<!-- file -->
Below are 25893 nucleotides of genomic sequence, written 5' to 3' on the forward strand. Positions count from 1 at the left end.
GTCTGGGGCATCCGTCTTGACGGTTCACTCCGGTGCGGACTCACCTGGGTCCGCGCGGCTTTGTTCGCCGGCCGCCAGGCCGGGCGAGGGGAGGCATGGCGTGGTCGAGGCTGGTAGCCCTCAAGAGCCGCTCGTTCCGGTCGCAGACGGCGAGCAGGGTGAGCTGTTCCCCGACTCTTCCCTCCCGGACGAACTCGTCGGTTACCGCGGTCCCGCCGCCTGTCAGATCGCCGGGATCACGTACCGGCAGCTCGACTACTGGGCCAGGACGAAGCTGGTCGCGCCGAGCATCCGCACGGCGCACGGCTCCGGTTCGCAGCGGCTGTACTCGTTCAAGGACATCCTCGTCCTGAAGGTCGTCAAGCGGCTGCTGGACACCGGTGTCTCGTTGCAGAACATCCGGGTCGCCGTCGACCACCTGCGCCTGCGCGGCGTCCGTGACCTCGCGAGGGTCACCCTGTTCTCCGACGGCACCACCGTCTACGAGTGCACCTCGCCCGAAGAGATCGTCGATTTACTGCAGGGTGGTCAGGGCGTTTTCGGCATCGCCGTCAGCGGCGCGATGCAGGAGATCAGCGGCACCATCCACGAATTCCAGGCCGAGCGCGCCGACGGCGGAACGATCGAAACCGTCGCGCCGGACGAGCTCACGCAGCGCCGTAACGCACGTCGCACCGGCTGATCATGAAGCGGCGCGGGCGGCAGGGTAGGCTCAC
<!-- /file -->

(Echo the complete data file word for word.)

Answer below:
Below are 25893 nucleotides of genomic sequence, written 5' to 3' on the forward strand. Positions count from 1 at the left end.
GTCTGGGGCATCCGTCTTGACGGTTCACTCCGGTGCGGACTCACCTGGGTCCGCGCGGCTTTGTTCGCCGGCCGCCAGGCCGGGCGAGGGGAGGCATGGCGTGGTCGAGGCTGGTAGCCCTCAAGAGCCGCTCGTTCCGGTCGCAGACGGCGAGCAGGGTGAGCTGTTCCCCGACTCTTCCCTCCCGGACGAACTCGTCGGTTACCGCGGTCCCGCCGCCTGTCAGATCGCCGGGATCACGTACCGGCAGCTCGACTACTGGGCCAGGACGAAGCTGGTCGCGCCGAGCATCCGCACGGCGCACGGCTCCGGTTCGCAGCGGCTGTACTCGTTCAAGGACATCCTCGTCCTGAAGGTCGTCAAGCGGCTGCTGGACACCGGTGTCTCGTTGCAGAACATCCGGGTCGCCGTCGACCACCTGCGCCTGCGCGGCGTCCGTGACCTCGCGAGGGTCACCCTGTTCTCCGACGGCACCACCGTCTACGAGTGCACCTCGCCCGAAGAGATCGTCGATTTACTGCAGGGTGGTCAGGGCGTTTTCGGCATCGCCGTCAGCGGCGCGATGCAGGAGATCAGCGGCACCATCCACGAATTCCAGGCCGAGCGCGCCGACGGCGGAACGATCGAAACCGTCGCGCCGGACGAGCTCACGCAGCGCCGTAACGCACGTCGCACCGGCTGATCATGAAGCGGCGCGGGCGGCAGGGTAGGCTCAC